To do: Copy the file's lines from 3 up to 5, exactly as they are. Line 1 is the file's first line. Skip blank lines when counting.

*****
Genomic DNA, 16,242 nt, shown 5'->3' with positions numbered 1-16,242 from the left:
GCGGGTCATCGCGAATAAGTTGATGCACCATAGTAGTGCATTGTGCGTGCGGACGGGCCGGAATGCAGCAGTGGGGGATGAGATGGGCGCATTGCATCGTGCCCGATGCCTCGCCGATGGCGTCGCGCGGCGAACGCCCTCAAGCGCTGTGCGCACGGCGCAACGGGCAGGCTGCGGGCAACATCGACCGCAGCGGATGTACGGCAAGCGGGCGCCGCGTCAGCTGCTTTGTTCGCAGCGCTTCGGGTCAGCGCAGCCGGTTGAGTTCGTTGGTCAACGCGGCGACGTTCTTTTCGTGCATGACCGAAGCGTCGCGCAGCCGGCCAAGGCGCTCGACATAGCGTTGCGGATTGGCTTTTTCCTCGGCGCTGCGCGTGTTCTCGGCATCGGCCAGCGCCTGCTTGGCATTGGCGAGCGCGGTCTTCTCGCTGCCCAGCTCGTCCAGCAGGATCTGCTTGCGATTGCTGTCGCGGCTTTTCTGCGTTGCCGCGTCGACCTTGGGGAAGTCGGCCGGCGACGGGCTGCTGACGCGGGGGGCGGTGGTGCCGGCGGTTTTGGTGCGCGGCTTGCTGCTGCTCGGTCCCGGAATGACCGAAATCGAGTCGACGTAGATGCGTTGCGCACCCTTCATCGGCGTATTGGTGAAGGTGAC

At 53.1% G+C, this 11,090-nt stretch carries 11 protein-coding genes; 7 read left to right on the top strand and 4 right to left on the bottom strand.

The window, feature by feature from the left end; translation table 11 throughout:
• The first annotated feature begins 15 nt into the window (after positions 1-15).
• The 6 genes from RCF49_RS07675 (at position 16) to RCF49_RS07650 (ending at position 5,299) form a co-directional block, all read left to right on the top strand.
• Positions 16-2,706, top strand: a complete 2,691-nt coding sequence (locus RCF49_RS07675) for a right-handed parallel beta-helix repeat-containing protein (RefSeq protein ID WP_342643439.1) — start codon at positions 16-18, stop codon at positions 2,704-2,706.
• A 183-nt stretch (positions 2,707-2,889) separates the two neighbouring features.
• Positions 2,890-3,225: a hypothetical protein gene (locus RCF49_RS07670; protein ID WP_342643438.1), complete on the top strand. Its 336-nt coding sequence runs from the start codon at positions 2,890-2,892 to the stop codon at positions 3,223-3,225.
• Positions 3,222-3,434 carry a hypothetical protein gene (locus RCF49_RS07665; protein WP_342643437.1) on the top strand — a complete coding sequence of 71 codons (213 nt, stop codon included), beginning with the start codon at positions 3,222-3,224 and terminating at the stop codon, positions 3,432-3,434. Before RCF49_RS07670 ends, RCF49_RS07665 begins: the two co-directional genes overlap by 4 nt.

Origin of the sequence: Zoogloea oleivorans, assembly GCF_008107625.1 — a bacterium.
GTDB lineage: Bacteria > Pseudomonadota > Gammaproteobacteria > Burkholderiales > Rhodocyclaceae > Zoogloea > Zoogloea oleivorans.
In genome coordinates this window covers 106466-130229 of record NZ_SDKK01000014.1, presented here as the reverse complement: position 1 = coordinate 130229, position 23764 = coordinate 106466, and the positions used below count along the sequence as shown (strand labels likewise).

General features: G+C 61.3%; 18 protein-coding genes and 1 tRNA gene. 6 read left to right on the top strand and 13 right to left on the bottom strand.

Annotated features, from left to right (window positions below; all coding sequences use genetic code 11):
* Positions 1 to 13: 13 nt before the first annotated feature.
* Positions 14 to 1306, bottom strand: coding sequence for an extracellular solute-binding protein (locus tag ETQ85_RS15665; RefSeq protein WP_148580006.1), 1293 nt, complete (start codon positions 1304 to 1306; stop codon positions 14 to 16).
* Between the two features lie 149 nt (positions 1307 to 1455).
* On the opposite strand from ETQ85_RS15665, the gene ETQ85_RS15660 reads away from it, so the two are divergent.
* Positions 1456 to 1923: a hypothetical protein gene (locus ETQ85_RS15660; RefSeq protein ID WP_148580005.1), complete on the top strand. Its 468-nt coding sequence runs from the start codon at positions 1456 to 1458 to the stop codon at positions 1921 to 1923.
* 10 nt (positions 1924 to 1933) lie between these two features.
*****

At 53.1% G+C, this 11,090-nt stretch carries 11 protein-coding genes; 7 read left to right on the top strand and 4 right to left on the bottom strand.

The window, feature by feature from the left end; translation table 11 throughout:
• The first annotated feature begins 15 nt into the window (after positions 1-15).